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Kevin’s Hellebore Collection – FineGardening


I’m Kevin Kelly, and I’m a gardener on a suburban property in Harrisburg, Pennsylvania (Zone 6b). I’ve been gardening here for 25 years since we had the house built on a vacant lot. My wife is the cheerleader but otherwise has no interest in our outside space other than to remind me that I am buying too many plants. Today I wanted to focus on some of the many hellebore (Helleborus species and hybrids, zones 4–9) that shape the landscape. I love them because they are deer proof and bring much-needed color in March and April. I hope you enjoy a few from my collection.

This looks like one of the newer sterile hellebore hybrids (perhaps the Helleborus ‘Ivory Prince’ variety, Zones 4–9) that has an exaggerated abundance of flowers.

warm copper-colored helleboreA warm copper-colored flower with delicate spots of darker colors in the throat.

pale pink helleboreThis pale pink hellebore looks so delicate it’s hard to believe it’s one of the most durable perennials you can grow. She laughs at deer and cold temperatures.

light yellow helleboreHellebore flowers reward those who take the time to enjoy their details up close, as does this soft, pale yellow bloom that is painted with purple in the heart.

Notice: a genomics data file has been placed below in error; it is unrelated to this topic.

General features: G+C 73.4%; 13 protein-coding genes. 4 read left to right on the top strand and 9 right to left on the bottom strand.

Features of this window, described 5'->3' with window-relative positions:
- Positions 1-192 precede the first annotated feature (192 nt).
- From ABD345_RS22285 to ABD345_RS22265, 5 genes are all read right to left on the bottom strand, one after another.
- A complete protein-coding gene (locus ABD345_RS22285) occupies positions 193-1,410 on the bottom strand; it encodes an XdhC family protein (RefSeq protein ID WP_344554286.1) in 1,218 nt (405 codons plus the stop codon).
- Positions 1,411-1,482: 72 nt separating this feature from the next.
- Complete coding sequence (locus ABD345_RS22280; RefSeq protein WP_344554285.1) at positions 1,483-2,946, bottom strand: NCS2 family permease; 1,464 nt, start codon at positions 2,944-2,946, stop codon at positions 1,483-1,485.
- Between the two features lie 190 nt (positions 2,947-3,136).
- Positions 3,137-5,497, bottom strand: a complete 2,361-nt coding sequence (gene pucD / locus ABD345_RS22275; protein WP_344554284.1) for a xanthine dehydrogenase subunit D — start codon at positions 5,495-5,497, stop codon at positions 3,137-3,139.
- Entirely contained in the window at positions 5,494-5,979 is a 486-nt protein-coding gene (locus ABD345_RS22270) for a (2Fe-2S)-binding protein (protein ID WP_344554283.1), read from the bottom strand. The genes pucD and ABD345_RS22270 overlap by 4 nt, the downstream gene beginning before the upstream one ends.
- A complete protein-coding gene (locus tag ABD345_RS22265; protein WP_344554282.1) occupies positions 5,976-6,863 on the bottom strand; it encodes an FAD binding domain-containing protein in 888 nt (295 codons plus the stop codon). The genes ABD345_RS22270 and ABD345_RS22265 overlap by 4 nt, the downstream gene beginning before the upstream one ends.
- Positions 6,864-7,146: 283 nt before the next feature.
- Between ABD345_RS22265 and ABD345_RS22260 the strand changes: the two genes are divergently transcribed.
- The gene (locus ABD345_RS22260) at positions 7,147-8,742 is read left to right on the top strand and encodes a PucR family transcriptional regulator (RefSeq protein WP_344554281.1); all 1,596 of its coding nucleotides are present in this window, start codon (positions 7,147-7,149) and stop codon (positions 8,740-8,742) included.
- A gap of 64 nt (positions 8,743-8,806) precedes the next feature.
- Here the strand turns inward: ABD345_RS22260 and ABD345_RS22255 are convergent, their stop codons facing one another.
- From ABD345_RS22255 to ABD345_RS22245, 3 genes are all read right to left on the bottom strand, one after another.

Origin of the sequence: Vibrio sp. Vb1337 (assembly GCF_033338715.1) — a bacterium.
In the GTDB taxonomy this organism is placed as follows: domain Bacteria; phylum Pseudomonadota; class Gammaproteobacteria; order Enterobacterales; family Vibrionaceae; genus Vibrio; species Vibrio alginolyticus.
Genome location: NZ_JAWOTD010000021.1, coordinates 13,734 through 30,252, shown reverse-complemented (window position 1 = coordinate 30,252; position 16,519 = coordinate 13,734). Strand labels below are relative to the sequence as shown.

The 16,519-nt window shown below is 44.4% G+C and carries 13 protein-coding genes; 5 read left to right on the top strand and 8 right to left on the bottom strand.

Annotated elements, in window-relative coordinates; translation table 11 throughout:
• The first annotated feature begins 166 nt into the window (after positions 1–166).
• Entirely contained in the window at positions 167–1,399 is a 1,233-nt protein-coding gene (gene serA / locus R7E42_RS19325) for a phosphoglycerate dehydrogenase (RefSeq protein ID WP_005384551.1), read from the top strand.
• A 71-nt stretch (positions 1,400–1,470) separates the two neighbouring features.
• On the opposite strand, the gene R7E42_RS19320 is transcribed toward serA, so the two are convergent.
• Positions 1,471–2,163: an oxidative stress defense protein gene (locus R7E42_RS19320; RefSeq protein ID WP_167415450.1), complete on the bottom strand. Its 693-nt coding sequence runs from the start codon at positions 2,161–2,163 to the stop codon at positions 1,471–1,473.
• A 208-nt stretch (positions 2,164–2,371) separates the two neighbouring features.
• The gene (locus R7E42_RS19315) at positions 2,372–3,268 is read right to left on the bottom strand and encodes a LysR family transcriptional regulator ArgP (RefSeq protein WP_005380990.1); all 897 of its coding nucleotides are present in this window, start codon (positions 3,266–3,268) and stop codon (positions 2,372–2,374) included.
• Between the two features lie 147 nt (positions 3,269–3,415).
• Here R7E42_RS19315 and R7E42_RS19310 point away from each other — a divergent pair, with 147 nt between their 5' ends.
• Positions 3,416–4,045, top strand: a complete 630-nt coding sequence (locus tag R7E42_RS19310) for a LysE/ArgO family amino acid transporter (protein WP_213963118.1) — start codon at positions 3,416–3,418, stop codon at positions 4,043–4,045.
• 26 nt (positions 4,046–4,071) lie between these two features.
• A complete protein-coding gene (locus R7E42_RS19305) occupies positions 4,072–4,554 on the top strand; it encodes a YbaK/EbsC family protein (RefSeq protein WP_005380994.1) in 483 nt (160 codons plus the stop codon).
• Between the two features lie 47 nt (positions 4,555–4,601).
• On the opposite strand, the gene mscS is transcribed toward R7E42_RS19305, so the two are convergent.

double pink helleboreA double pink with layers of additional petals.

Flower with ruffled white petalsWhat an incredible bloom with layer after layer of ruffled white petals!

Hellebore white with purple spotsWhite with purple spots is a classic hellebore pattern. It’s found on some of the very first hybrids that became prevalent and is still just as beautiful and enjoyable in the garden.

Hellebore planted in a containerA hellebore laden with flowers reveals itself in a container. Growing these perennials in containers is a great way to lift them to a place where you can enjoy their flowers up close.

Hellebore flower in the sunlightA hellebore flower that is backlit by the sun.

The sun shines on a hellebore flowerOf course, Kevin is not only a great gardener but also a photographer! I like the way the veins seem to glow on the leaves in this picture with the sunlight behind them.

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Robert Dunfee